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Who was Sir Alex Ferguson’s most mediocre signing for Manchester United?

Not bad, but definitely not good

Manchester United Premier League Winners Parade Photo by Matthew Peters/Manchester United via Getty Images

COVID-19 has postponed all the matches so there’s nothing to breakdown from this past weekend. But that doesn’t change the fact that there’s a large group of us who have a chronic need to argue with strangers on the internet. So what do we do?

Manchester United are unbeaten in their last 11, keeping clean sheets in 9 of them. That’s pretty much put the #OleIn vs #OleOut debate to rest. Paul Pogba? Really? Are we not bored of that yet?

These crazy times require us to get crazy too. Let’s find something really important. Something crucial and definitive, something that we can really argue about.

Who was Sir Alex Ferguson’s most mediocre signing?

We’re not talking busts here (sorry Bebe, Gabriel Obertan, and Nick Powell) — though anyone who was merely mediocre is to some degree a bust. Since I’m making the rules here, we’re also ruling out anyone who has a standout moment in United lore. If we’re still singing about it today, you don’t qualify (sorry Diego Forlan).

No, we’re talking about players who were just... there. They weren’t bad enough to merit moving on from them in just one to three years. They weren’t good enough to really be massive contributors either. Even though they weren’t really match-changers, you never really groaned when they were in the starting XI either. Again, they were just... there.

Let’s take a look at some of the contenders:

Tim Howard

Ok, it’s hard to say a goalkeeper was just “there,” after all, if he wasn’t, that would leave a pretty big hole. But Howard’s United career was about as average as you can get.

Signed in 2003 to replace Fabien Barthez, Howard made 77 appearances for United, keeping 31 clean sheets including the 2004 FA Cup Final. He made one colossal mistake in his United career, and that saw him get dropped for backup keeper Roy Carroll. There wasn’t really any noticeable drop in play from United when that happened, which doesn’t say much for either of them.

Alan Smith

This might be a little harsh on Smith, whose United career was decimated by injuries, but he sort of fits the bill. He played during what was mostly a down time for United. Up front United had Ruud van Nistelrooy, Wayne Rooney, and the newly signed Louis Saha. Ferguson moved the former Leeds striker Smith back to midfield, where they had Paul Scholes, Roy Keane, Phil Neville, and Nicky Butt (as well as some less heralded guys like Kleberson, Eric Djemba-Djemba, and a young Darren Fletcher).

If Smith hadn’t picked up any injuries would United have done any better from 2004-2007? Probably not. If Smith had never signed would United have been any worse? Also probably not.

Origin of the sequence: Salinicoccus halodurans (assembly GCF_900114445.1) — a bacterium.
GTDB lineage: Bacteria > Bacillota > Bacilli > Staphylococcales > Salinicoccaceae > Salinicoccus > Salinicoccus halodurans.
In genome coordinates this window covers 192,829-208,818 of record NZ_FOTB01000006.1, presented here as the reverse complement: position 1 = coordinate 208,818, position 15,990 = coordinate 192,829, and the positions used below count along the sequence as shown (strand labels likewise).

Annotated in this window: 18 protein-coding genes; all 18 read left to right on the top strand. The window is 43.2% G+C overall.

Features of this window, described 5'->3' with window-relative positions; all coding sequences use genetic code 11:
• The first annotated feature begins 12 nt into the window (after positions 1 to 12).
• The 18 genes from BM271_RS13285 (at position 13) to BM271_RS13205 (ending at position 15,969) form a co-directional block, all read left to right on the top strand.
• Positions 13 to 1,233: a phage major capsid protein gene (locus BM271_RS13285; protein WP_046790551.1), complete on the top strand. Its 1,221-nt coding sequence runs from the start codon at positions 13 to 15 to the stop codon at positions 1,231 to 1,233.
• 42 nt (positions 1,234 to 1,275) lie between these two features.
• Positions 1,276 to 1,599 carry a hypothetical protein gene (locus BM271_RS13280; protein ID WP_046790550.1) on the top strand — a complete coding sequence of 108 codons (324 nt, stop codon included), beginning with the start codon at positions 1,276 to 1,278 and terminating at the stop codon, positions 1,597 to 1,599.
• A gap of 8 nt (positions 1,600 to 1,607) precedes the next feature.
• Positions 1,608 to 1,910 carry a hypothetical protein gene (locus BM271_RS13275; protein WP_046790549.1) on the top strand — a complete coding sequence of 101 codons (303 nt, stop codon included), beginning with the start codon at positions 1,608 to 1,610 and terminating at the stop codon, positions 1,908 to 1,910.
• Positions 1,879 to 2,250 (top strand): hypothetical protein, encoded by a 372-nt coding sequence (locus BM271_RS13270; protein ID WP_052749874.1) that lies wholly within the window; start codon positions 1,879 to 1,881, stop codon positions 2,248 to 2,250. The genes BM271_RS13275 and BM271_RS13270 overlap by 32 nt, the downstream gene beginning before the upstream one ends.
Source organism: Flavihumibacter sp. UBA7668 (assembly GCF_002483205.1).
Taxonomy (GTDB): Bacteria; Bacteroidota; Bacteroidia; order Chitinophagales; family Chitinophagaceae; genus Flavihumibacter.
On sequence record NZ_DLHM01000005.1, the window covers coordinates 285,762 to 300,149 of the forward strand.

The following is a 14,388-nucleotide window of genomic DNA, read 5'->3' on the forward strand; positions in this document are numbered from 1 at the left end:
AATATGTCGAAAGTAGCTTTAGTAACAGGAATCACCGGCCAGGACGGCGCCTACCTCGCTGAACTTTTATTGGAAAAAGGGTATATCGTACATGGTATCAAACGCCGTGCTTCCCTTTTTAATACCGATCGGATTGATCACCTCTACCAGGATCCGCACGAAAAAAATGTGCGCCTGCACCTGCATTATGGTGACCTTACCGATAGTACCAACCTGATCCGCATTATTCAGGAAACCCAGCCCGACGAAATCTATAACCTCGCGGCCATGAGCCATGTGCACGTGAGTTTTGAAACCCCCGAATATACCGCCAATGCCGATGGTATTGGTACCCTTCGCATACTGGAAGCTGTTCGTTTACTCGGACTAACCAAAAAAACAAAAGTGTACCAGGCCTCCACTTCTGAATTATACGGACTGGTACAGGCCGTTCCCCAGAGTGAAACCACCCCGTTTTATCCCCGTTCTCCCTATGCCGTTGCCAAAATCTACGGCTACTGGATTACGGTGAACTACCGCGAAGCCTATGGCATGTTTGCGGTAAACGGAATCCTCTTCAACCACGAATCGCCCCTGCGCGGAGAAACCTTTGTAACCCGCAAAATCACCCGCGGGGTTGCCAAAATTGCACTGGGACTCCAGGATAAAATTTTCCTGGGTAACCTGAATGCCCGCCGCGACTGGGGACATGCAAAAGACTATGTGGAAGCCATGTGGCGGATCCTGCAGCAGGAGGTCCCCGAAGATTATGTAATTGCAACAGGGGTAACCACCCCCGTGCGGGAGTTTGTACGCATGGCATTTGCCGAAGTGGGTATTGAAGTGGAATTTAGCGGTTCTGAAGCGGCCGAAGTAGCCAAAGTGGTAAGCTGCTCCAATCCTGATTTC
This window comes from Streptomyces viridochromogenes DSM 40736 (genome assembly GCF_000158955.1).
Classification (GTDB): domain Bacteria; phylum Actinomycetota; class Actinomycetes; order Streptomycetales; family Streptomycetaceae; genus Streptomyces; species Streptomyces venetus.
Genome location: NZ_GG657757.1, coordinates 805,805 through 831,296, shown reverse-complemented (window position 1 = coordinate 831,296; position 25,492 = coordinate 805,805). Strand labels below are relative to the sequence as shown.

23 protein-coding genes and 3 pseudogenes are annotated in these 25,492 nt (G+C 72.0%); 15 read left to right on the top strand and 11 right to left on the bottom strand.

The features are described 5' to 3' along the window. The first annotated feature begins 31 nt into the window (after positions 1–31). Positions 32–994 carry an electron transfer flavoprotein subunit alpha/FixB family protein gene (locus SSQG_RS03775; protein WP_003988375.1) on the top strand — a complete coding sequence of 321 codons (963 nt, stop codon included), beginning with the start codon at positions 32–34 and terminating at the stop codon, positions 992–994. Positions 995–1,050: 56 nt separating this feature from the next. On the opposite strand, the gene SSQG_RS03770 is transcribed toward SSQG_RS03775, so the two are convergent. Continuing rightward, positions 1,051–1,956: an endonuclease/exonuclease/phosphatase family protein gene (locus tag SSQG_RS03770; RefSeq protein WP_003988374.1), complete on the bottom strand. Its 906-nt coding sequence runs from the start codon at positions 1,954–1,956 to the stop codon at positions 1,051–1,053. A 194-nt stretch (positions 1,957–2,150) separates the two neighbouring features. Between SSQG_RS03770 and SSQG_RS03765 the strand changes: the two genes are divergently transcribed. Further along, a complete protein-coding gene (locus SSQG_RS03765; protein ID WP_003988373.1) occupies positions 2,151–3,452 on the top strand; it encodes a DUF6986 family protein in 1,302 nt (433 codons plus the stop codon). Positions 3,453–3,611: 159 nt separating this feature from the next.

These two guys may qualify, but in my opinion they don’t take the cake. The winner of Fergie’s most mediocre signing is...


For five years Anderson was just there. Yes, he scored a penalty in the shootout of the 2008 Champions League final. Yes, he started the 2009 Champions League final. But other than that, what was he?

Anderson is the textbook definition of a mediocre player. You were never mad when his name popped up on the team sheet (at least for the first few years). Scholes-Anderson? Anderson-Carrick? Fletcher-Carrick-Anderson? None of those combos made you swear to the heavens. But take Anderson out and would we be any worse? Hard to say for sure that we would.

Anderson was (supposed to be) an attacking midfielder, but he couldn’t really attack. In six years at the club he scored nine goals and had 21 assists in all competitions. Frankly though, the 21 assists even surprised me — eight of them came in the League Cup (that makes more sense) — and he never had more than three in a Premier League campaign.

Even his biggest moment — bagging a brace in the second leg of the 2011 Champions League semi-final against Schalke — came in what was easily the most forgettable Champions League semi-final United ever partook in.

When I think back on Anderson, the two most prevailing images of him are: 1. his hair, and 2. Anderson shooting from the top of the box, only the ball just goes wide (to the right) of the goal and it never actually left the ground.

Anderson did a lot of things well enough that he stuck around for six years, and his trophy haul is quite impressive (four Premier League titles, League Cup, Champions League, Club World Cup), but he ultimately was never more than just a mediocre player. A cog in Ferguson’s machine.

Am I wrong? Did I miss someone? Sound off in the comments section because again, sometimes we just need something, anything, to uselessly argue about.